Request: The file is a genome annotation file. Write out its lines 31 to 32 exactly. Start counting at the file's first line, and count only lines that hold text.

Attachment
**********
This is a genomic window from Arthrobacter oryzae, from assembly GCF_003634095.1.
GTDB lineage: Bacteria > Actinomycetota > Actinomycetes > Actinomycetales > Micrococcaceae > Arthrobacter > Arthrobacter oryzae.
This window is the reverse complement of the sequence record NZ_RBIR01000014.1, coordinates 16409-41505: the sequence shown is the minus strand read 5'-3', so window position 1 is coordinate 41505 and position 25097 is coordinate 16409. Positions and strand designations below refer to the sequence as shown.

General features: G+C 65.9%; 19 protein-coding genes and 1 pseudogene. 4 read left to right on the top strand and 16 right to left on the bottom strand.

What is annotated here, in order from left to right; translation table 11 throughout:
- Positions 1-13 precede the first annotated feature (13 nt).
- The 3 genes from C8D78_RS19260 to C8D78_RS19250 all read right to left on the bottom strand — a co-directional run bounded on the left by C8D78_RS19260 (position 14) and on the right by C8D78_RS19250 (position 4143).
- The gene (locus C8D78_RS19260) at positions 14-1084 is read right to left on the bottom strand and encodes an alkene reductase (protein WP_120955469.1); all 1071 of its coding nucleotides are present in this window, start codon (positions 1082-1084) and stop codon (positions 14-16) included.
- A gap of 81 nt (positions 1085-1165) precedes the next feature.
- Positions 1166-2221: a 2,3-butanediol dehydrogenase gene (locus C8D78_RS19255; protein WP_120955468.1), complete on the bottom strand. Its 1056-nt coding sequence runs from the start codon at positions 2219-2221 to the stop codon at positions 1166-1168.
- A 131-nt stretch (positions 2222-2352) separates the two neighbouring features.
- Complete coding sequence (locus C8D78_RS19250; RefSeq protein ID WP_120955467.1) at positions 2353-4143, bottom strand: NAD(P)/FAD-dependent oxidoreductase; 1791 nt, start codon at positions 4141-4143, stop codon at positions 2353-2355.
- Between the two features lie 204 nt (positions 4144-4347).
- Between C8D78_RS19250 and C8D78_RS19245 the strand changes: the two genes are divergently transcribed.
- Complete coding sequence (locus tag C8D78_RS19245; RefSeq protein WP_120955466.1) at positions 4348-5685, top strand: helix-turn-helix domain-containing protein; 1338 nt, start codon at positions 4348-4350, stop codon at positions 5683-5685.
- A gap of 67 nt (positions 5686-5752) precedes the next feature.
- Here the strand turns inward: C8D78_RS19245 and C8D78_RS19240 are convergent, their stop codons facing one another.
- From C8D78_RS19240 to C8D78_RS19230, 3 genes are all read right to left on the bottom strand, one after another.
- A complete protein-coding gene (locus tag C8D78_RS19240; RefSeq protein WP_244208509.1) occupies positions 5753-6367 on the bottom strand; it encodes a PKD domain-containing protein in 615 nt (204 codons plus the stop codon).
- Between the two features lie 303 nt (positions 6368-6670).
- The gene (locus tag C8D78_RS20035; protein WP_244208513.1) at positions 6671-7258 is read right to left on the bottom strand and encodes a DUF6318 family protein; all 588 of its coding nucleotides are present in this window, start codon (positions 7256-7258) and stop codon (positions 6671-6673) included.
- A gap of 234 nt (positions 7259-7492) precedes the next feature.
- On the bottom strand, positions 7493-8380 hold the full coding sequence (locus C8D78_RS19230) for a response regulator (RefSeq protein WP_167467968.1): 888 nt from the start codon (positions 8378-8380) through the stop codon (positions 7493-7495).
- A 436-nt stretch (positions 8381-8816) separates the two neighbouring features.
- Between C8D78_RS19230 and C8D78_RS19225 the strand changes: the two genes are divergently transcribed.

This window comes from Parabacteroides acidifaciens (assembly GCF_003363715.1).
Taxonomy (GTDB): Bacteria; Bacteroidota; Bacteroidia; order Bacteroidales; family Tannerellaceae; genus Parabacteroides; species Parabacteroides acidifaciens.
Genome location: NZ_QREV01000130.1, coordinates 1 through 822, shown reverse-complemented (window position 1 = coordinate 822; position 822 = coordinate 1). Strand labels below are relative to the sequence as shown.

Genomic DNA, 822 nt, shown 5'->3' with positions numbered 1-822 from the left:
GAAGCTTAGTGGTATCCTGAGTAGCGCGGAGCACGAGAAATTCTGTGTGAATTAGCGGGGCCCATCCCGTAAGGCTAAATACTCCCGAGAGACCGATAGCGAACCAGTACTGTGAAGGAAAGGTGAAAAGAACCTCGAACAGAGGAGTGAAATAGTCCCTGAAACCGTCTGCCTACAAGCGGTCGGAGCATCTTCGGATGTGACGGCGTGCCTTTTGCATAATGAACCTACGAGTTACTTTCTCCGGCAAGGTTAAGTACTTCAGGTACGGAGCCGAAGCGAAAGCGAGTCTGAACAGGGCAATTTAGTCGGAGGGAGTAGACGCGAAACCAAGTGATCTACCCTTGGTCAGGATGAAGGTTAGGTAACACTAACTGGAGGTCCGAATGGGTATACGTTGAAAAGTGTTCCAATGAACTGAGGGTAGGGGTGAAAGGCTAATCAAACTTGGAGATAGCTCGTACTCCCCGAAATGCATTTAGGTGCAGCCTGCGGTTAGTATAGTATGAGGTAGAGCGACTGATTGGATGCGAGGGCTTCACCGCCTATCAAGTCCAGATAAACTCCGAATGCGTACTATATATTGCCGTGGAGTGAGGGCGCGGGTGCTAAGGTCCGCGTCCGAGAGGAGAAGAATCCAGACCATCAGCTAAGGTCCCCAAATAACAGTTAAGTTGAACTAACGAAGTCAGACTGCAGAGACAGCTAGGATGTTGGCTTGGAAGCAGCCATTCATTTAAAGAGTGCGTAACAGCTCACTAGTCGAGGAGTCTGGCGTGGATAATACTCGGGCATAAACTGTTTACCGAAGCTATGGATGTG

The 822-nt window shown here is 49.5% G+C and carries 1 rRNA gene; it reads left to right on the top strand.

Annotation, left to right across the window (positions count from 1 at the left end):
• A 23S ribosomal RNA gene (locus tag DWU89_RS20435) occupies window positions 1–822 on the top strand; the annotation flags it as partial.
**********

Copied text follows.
The 822-nt window shown here is 49.5% G+C and carries 1 rRNA gene; it reads left to right on the top strand.

Annotation, left to right across the window (positions count from 1 at the left end):